Error Handling Middleman:

  • GraphQL can sometimes be verbose about errors, which is useful for developers but not always for end-users. Implement a middleware that translates GraphQL errors into simpler REST-style error codes when needed.

API Exploration Portal:

  • Create an API portal where developers can explore both REST and GraphQL endpoints. This portal could automatically generate GraphQL schemas from RESTful services documentation, offering developers a unified experience.

Implementing a combination of REST and GraphQL offers the benefits of both worlds. While the choice ultimately depends on the specific use case, these creative ideas can inspire businesses to think outside the box and harness the strengths of both technologies.

What internet thinks about GraphQL vs REST

HN discussion

Similar to this discussion, I went through numerous discussions on the internet about GraphQL/REST and many of those opinions caught our attention. Here's the summary of those opinions:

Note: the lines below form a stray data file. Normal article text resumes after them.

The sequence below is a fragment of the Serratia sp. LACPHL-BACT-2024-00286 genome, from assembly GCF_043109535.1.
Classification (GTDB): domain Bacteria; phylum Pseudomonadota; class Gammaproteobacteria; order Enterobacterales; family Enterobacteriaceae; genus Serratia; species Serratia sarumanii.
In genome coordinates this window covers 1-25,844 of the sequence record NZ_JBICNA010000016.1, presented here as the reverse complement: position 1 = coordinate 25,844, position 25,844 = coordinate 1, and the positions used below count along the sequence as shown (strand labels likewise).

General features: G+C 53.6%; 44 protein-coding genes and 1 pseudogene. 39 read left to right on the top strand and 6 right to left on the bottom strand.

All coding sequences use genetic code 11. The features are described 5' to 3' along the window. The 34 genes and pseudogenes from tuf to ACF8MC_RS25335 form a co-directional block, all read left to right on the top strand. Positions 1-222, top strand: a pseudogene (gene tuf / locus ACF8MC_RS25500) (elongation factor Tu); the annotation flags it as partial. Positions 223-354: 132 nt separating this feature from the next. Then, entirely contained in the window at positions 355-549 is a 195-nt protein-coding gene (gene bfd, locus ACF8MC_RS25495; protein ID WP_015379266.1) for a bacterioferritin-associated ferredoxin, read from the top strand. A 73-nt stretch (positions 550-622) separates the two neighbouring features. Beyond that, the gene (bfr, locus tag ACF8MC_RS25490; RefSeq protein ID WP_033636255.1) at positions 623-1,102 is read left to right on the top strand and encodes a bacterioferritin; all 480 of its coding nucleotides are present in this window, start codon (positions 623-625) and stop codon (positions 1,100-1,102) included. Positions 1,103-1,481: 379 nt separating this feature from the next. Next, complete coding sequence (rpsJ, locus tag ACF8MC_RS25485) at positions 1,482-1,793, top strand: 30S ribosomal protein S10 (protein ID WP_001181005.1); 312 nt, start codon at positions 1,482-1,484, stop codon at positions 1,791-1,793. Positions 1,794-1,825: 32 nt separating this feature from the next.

damondefault on Reddit:

  • Prefers Backend for Frontend over GraphQL due to perceived complexity.
  • Acknowledges GraphQL's simplicity for quick projects.
  • Encountered challenges with debugging, custom data resolvers, and type generation.

anonymous on Reddit:

  • Utilizes a mixed approach: GraphQL for reads and RESTful APIs for writes.
  • Advocates for GraphQL's self-documenting, type-safe interfaces.
  • Notes that creating customized interfaces in REST can be like "GraphQL with extra steps."

zyl0x on Reddit:

  • Finds REST simpler to implement, debug, and secure.